Diet, nutrients, phytochemicals, and cancer metastasis suppressor genes.
The major factor in the morbidity and mortality of cancer patients is metastasis. There exists a relative lack of specific therapeutic approaches to control metastasis, and this is a fruitful area for investigation. A healthy diet and lifestyle not only can inhibit tumorigenesis but also can have a major impact on cancer progression and survival. Many chemicals found in edible plants are known to inhibit metastatic progression of cancer. While the mechanisms underlying antimetastatic activity of some phytochemicals are being delineated, the impact of diet, dietary components, and various phytochemicals on metastasis suppressor genes is underexplored. Epigenetic regulation of metastasis suppressor genes promises to be a potentially important mechanism by which dietary components can impact cancer metastasis since many dietary constituents are known to modulate gene expression. The review addresses this area of research as well as the current state of knowledge regarding the impact of diet, dietary components, and phytochemicals on metastasis suppressor genes.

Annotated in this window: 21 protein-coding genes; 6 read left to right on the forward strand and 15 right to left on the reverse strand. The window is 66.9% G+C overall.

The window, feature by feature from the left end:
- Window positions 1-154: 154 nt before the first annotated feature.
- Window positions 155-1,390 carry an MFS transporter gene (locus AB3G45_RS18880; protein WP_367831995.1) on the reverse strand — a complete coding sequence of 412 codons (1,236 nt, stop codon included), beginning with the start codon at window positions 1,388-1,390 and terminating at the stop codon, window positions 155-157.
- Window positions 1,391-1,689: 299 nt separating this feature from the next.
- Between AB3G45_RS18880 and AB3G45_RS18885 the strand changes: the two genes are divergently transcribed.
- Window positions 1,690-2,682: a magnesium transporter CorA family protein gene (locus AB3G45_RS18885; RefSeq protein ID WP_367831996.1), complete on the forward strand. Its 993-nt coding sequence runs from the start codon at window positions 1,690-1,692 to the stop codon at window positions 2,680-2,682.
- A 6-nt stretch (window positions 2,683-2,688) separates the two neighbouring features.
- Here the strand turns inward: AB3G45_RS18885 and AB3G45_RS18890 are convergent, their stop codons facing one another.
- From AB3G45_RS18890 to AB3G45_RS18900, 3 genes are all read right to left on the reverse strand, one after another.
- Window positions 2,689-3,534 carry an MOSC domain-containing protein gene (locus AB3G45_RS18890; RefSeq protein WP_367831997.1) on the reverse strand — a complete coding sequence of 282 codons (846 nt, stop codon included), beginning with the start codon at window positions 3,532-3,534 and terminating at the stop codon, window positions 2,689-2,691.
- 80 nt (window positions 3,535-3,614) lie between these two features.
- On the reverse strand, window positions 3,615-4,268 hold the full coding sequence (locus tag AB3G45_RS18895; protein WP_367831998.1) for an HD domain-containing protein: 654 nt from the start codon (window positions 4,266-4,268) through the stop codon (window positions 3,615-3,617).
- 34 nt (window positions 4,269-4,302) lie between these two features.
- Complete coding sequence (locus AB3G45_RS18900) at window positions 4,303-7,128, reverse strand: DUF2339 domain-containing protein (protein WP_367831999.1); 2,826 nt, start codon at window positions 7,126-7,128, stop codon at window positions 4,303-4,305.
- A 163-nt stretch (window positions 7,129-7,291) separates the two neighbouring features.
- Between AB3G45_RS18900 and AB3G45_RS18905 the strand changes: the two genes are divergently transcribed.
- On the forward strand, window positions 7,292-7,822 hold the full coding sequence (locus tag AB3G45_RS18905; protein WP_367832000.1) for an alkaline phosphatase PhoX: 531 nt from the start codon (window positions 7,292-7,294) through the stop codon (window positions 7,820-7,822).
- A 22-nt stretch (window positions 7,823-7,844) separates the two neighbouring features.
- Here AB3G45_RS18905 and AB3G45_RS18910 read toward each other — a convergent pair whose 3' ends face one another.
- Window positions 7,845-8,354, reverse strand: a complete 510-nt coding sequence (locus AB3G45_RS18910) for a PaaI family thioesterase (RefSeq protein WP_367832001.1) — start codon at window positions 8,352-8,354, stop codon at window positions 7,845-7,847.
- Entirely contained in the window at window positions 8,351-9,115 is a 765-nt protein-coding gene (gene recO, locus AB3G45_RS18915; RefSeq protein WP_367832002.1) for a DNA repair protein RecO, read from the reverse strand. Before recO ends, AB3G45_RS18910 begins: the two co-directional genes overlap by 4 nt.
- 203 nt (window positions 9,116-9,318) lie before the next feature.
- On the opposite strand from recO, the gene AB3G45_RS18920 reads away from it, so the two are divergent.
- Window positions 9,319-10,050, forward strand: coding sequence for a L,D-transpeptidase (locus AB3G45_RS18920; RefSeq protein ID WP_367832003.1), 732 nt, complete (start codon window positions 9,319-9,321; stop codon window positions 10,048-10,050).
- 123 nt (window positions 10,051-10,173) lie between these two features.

Department of Pharmaceutical Sciences, College of Pharmacy, Washington State University, P. O. Box 646510, Pullman, WA, 99164-6510, USA, email@example.com.
This article was published in the following journal.
Name: Cancer metastasis reviews
- PubMed Source: http://www.ncbi.nlm.nih.gov/pubmed/22692480
- DOI: http://dx.doi.org/10.1007/s10555-012-9369-5
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Medical and Biotech [MESH] Definitions
Tumor suppressor genes located in the 5q21 region on the long arm of human chromosome 5. The mutation of these genes is associated with the formation of colorectal cancer (MCC stands for mutated in colorectal cancer).
Tumor suppressor genes located in the 18q21-qter region of human chromosome 18. The absence of these genes is associated with the formation of colorectal cancer (DCC stands for deleted in colorectal cancer). The products of these genes show significant homology to neural cell adhesion molecules and other related cell surface glycoproteins.
A tumor suppressor gene (GENES, TUMOR SUPPRESSOR) located on human chromosome 13 at locus 13q12.3. Mutations in this gene predispose humans to breast and ovarian cancer. It encodes a large, nuclear protein that is an essential component of DNA repair pathways, suppressing the formation of gross chromosomal rearrangements. (from Genes Dev 2000;14(11):1400-6)
A tumor suppressor gene (GENES, TUMOR SUPPRESSOR) located on human chromosome 17 at locus 17q21. Mutations of this gene are associated with the formation of familial breast and ovarian cancer. It encodes a large, nuclear protein that is a component of DNA repair pathways.
Genes that inhibit expression of the tumorigenic phenotype. They are normally involved in holding cellular growth in check. When tumor suppressor genes are inactivated or lost, a barrier to normal proliferation is removed and unregulated growth is possible.